Criminal jury trials in Idaho’s 2nd District will continue to be put on hold because of the COVID-19 threat in the region.
Criminal jury trials will not be held through Nov. 27, according to a new order issued Friday by 2nd District Administrative Judge Jay Gaskill.
No trials were scheduled to occur over the coming span in Clearwater, Idaho, Latah, Lewis and Nez Perce counties, Gaskill said. Criminal jury trials, which were resumed in the state Sept. 14 after the threat of the COVID-19 pandemic shut them down in March, are a constitutional right for defendants under the Sixth Amendment.
There have been three jury trials that have had to be rescheduled in the district since the temporary orders have been beginning in late September. One trial in Latah County and two trials in Idaho County were suspended, 2nd Judicial District Trial Court Administrator Roland Gammill said.
The retrial of Pompeyo Salazar-Cabrera, postponed last month because of COVID-19, has since been reset for Feb. 8-12 in Latah County with Senior Judge Gregory Kalbfleisch presiding. Salazar-Cabrera, of Carson, Calif., is charged with misdemeanor vehicular manslaughter in a crash that killed Hayden Garrett, 19, of Clarkston, on March 31, 2018. Prosecutors say he drove recklessly down the Lewiston Hill and failed to stop at the intersection with State Route 128 and crashed into Garrett’s car.
Salazar-Cabrera was convicted of vehicular manslaughter by a Nez Perce County jury in October 2019, but 1st District Senior Judge Fred Gibler, of Kootenai County, agreed with Jonathan Hally, Salazar-Cabrera’s attorney, that a typo in the Idaho Criminal Jury Instructions should have said “carelessly and heedlessly” instead of “carelessly or heedlessly.”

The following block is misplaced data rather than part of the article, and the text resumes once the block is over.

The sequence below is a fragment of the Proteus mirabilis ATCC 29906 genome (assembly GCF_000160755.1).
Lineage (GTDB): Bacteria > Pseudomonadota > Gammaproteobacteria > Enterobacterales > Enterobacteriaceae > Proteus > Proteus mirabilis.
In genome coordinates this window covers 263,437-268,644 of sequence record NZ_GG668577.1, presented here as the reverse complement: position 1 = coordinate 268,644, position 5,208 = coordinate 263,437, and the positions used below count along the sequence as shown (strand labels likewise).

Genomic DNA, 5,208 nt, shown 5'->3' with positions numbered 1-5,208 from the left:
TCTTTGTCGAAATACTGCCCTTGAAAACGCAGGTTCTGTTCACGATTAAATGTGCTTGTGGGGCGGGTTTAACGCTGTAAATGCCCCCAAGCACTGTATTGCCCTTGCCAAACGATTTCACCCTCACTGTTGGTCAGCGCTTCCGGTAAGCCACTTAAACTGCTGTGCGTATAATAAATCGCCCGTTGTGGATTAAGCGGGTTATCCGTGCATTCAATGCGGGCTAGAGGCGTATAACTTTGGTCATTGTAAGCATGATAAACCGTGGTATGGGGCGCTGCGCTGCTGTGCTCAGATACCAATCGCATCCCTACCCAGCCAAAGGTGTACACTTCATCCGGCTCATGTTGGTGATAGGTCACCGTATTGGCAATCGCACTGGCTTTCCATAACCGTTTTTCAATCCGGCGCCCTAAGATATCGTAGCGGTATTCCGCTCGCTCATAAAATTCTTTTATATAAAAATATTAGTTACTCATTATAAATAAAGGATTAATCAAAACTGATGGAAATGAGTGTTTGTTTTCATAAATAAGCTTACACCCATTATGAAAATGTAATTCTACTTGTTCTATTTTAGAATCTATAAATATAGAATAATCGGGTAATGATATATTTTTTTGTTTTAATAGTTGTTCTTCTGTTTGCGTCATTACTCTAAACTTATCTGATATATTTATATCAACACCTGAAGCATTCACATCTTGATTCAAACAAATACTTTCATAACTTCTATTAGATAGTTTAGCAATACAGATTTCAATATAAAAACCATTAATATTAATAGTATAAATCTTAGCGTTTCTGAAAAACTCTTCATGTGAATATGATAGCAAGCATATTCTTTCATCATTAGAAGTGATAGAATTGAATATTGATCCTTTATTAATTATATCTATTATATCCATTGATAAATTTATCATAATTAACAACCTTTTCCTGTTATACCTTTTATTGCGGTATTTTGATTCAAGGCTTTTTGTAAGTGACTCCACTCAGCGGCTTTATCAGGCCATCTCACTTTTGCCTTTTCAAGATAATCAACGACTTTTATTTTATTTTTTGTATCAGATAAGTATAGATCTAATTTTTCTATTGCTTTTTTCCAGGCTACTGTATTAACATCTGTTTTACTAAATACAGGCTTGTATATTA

The Idaho Supreme Court issued an order Sept. 10 allowing criminal jury trials to proceed after Sept. 14, while civil jury trials could proceed Dec. 1. The order requires the administrative judge to review COVID-19 cases by county each week to determine if criminal jury trials may proceed.
Gaskill began reworking the administrative orders to cover more than one week late last month.
“We did this because it was a waste of time and resources to have the clerks, judges, attorneys, jury commissioners, witnesses, etc., preparing all week for a Monday trial just to have it vacated on the Friday before,” Gaskill said.
The Idaho Supreme Court worked with public health districts to develop a matrix of statistics based on population and the new virus cases. Gaskill and Gammill receive a report from the Idaho Supreme Court that incorporates statistics posted on the state’s COVID-19 website to guide the decision on whether to hold jury trials in the counties.
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